SCOPOPHOBIA

She’d asked them to brick up the opening but the doctor said it was against building regulations.

Instead she got planters and grew grass in them. After a few weeks it was tall enough to fill half the void.

She tended to it in the hope that it would fill the opening completely.

They tried to remove her planters. She kicked up enough fuss that they were put back.

They asked her why she needed to block out the opening.

She told them: To stop them watching her.

She sat in isolation and hoped no-one would notice her fading away.


ronda-del-boccio (1)
Copyright Ronda Del Boccio

Written as part of the Friday Fictioneers challenge hosted by Rochelle Wisoff-Fields (more details HERE). The idea is to write a short story of 100 words based on the photo prompt (above).

To read stories of 100 words based on this week’s prompt, visit HERE.

93 responses to “SCOPOPHOBIA”

  1. Nice story.

    Liked by 1 person

  2. “To stop them watching her” is lovely. I might be tempted to end the story there

    Liked by 2 people

    1. I agree Neil, I was tempted to stop there as well – why should she feel the need to explain anymore than that.

      Liked by 1 person

      1. but the extra line after adds a bit more flavor – glad you did not stop

        Liked by 1 person

  3. Those windows, barely visible between the planters, give the story its impetus. It took me a while to work out what the part of the photo represented. Well done.

    Liked by 1 person

  4. She wants to fade away in peace behind her planted grasses. As the song says, “Let It Be”.

    Liked by 1 person

    1. That’s all she is asking for. Thanks Jilly

      Liked by 1 person

  5. I have a similar theme of isolation this week. Beautiful Iain!

    Liked by 1 person

    1. Something in the prompt we both saw. Thanks Jennie 🙂

      Liked by 1 person

  6. Nice! I love the urgency in your writing. Really well done, Iain.

    Liked by 1 person

    1. Thank you so much Emily

      Liked by 1 person

  7. Fascinating and vivid characterisation of someone with a big problem. Brilliantly done, Iain.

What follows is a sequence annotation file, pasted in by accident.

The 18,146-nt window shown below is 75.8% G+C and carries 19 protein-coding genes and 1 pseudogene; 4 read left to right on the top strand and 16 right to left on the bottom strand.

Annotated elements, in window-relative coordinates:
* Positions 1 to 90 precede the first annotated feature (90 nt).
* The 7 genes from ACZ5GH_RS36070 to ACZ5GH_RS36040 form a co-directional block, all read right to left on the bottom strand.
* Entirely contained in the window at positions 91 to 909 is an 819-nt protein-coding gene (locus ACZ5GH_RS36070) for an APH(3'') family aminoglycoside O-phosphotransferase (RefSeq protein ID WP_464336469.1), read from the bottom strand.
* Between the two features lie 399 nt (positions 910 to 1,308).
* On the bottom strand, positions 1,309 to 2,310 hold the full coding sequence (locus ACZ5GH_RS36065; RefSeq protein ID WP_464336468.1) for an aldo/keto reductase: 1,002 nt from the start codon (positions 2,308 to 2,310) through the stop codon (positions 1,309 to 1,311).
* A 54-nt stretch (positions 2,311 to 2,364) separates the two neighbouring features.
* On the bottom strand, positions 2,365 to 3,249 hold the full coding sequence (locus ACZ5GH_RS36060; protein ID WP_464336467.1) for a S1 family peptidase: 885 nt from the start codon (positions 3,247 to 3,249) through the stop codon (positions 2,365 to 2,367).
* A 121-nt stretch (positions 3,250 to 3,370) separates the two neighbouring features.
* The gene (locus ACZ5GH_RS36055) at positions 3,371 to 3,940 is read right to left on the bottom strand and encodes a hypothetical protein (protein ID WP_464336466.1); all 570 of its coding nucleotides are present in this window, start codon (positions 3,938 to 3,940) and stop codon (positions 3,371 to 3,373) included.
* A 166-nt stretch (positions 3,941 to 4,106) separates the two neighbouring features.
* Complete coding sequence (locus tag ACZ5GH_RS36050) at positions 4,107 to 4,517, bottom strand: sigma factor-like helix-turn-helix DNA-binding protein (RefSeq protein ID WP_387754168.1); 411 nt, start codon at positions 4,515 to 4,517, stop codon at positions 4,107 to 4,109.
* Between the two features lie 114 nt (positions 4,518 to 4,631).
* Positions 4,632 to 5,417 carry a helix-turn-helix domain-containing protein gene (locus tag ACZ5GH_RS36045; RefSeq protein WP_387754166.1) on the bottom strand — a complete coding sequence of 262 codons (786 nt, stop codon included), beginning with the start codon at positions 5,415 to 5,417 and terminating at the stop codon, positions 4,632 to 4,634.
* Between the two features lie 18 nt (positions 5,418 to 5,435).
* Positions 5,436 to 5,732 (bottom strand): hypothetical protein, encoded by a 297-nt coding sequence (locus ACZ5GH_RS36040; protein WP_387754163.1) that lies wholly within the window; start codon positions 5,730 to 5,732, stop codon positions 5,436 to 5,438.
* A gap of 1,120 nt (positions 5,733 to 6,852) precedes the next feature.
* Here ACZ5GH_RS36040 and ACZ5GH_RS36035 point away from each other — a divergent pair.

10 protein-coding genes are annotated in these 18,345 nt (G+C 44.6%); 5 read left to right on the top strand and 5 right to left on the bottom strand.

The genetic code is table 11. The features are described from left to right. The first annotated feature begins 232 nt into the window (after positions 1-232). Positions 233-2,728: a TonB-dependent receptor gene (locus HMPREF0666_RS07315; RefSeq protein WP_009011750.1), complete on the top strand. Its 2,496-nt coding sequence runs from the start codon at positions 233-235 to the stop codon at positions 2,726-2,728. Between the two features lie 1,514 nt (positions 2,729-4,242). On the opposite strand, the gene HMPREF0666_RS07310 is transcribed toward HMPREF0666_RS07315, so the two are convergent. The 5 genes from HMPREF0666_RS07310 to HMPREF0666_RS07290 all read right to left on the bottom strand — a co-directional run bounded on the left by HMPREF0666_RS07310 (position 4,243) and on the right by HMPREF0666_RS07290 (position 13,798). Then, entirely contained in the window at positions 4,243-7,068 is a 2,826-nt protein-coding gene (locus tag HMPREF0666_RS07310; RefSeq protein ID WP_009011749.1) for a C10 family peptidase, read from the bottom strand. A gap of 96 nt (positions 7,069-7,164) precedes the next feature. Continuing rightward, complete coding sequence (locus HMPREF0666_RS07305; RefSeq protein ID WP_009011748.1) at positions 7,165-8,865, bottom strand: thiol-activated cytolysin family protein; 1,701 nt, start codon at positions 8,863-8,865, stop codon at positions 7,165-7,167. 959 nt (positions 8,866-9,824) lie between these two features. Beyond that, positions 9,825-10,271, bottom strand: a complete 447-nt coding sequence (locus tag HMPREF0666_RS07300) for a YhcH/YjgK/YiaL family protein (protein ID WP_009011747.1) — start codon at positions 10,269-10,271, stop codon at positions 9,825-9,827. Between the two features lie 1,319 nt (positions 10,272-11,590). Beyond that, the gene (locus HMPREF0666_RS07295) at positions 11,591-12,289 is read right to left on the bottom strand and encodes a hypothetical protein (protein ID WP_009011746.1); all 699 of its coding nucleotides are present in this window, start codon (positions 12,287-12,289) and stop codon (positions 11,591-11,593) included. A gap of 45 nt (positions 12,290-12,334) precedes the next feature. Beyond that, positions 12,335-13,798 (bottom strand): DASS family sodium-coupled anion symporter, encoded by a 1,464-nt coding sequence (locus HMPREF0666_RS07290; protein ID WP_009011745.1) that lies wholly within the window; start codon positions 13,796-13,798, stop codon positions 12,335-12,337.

Susan A Eames at
    Travel, Fiction and Photos

    Liked by 1 person

  8. Invisibility would be a good answer.

    Liked by 1 person

    1. Unfortunately she lives in the real world, not one with superpowers

      Like

  9. I would like to see it continue..

    Liked by 1 person

  10. Great piece, Iain. I like the idea of the grass being a cover, like a lion in the veldt.

    Liked by 1 person

    1. Nice image, Thanks J. Hardy

      Liked by 1 person

  11. “She sat in isolation and hoped no-one would notice her fading away.”
    What a wonderful line. It contains so much ambiguity.

    Liked by 1 person

  12. A lot of people need something to hide behind. It’s a scary world at times.

    Liked by 1 person

    1. Very true, a quiet place to escape it all

      Like

  13. Learned something new today! Thanks Iain.

    Liked by 1 person

    1. You’re welcome Janet 🙂

      Liked by 1 person

  14. Let me go, I want to be left alone!
    Good stuff

    Liked by 1 person

  15. michael1148humphris Avatar
    michael1148humphris

    I have known individuals like this, who shut the world out. A fine piece of writing. Shutting the world out can be dangerous.

    Liked by 1 person

    1. Thanks Michael, it can work both ways, dangerous and yet a sanctuary too

      Liked by 1 person

  16. I think the fading away part adds the punch to your story. We all want to have privacy, but wanting to fade away is heartbreaking. Great story, beautiful writing.

    Liked by 1 person

    1. Thank you so much 🙂

      Liked by 1 person

  17. Wonderful story, especially the last line.

    Liked by 1 person

  18. This is a condition experienced by every teenager ever!😊nice depjiction of the urgency she feels in lowering the blind or in this case, growing something to hide behind. I expect one or two writer have a mind case, too…its much easier to spy on people when you, yourself, are hidden.